In 2012, when Zachary Quinn and Brian Keller founded Love Your Melon their goal was to make a difference while also creating something useful. Making a difference entails donating half of the business’ profits from its products to fight pediatric cancer. And the something useful means making a hat that is well-made and comfortable — especially for children battling the disease.
The two formed the company while taking an entrepreneurship class at the University of St. Thomas in St. Paul, Minn. The company’s mission is straightforward: “Love Your Melon is an apparel brand dedicated to giving a hat to every child battling cancer in America as well as supporting non-profit organizations which lead the fight against pediatric cancer.”
Today, LYM has donated more than $1.5 million from profits made from the sales of its products. And it has also donated over 85,000 hats. The company noted that its “partners work in the field of pediatric oncology, fund cancer research initiatives and provide immediate support for families of children battling cancer.” Celebrities seen donning LYM hats include Ashton Kutcher, Mila Kunis and Justin Bieber. LYM offers 1,000s of stockkeeping units in categories that include caps, cuffed beanies, pom beanies, accessories and apparel — all with the LYM logo, and in a broad spectrum of colors.
Moreover, the company has built a cadre of over 12,000 college students across the U.S. who serve as ambassadors, which involves participating in community events with children who are being treated for the disease. The ambassadors are mostly Millennials, and so are the consumers who buy the products. But what makes Millennials so attracted to the brand? And to the cause?
“It’s because it is authentic,” Quinn told WWD. “It’s not about the thought of making a difference, but that they’re actually doing something to make a difference. It’s about giving them control.”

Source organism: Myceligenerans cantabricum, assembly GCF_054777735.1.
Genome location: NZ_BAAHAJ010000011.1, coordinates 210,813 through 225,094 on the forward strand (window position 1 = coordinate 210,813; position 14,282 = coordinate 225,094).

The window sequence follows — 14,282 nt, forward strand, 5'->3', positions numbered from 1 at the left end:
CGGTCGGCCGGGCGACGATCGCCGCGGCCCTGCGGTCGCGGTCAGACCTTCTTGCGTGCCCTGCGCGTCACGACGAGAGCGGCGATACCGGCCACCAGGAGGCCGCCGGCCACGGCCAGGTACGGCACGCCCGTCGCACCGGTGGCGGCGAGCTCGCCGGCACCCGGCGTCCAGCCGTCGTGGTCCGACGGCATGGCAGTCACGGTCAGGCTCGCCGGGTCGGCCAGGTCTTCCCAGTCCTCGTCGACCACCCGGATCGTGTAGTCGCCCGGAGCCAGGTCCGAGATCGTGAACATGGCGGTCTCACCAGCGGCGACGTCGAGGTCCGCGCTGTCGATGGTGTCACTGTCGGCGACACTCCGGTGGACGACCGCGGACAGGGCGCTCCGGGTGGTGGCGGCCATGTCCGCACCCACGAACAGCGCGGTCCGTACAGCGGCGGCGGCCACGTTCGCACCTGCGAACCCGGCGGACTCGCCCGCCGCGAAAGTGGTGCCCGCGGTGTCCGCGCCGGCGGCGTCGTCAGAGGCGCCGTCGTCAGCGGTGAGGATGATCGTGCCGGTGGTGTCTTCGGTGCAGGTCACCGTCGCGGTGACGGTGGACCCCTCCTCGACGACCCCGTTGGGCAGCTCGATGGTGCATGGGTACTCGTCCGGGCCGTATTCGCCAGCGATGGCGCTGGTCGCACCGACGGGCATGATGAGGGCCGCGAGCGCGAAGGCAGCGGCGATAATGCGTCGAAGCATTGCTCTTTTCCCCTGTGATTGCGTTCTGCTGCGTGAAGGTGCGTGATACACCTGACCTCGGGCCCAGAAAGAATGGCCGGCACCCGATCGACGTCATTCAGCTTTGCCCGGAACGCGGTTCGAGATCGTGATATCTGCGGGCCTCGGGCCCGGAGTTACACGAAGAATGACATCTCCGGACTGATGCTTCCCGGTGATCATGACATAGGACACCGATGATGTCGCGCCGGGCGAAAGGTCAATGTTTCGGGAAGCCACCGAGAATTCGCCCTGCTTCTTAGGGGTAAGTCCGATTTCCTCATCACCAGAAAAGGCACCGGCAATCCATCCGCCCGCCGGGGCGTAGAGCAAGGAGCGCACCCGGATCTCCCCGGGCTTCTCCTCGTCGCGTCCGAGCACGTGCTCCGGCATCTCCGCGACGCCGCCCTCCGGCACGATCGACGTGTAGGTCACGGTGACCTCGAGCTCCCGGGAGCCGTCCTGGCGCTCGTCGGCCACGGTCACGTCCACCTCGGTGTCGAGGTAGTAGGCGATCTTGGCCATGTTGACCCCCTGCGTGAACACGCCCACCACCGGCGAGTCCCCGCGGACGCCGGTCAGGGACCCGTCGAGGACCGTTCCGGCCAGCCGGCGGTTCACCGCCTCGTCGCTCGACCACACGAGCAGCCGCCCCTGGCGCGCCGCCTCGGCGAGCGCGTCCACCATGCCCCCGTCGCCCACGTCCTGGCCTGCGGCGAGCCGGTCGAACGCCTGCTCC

Quinn and Keller chose pediatric cancer as the cause because they wanted to have the “largest impact,” Quinn said adding that he’s “seen many people afflicted with cancer, but with kids, there’s no reason for them to have it.”
Initially, spreading the word about LYM and its mission was done by hitting the road. “We bought a tour bus that belonged to a hockey team,” Quinn said. “It had 990,000 miles on it, but we refurbished it, ripped out the seats and toured the country.”
The ambassador program was born out of that initial tour to keep the momentum going. Events conducted by the student ambassadors is key. Last year alone, LYM held over 700 donation events. Social media now plays a big role in promoting the brand and keeping the community of volunteers informed and connected.
And when it comes to selling products, Quinn said there’s no mystery to what makes the business successful. Quinn said LYM does about two to three photo shoots a week, “and we’re constantly updating the content and products,” he said adding that generating excitement is what drives online conversions.
“It also ties back to authenticity,” Quinn said. “There’s no trick. It’s about keeping things simple.”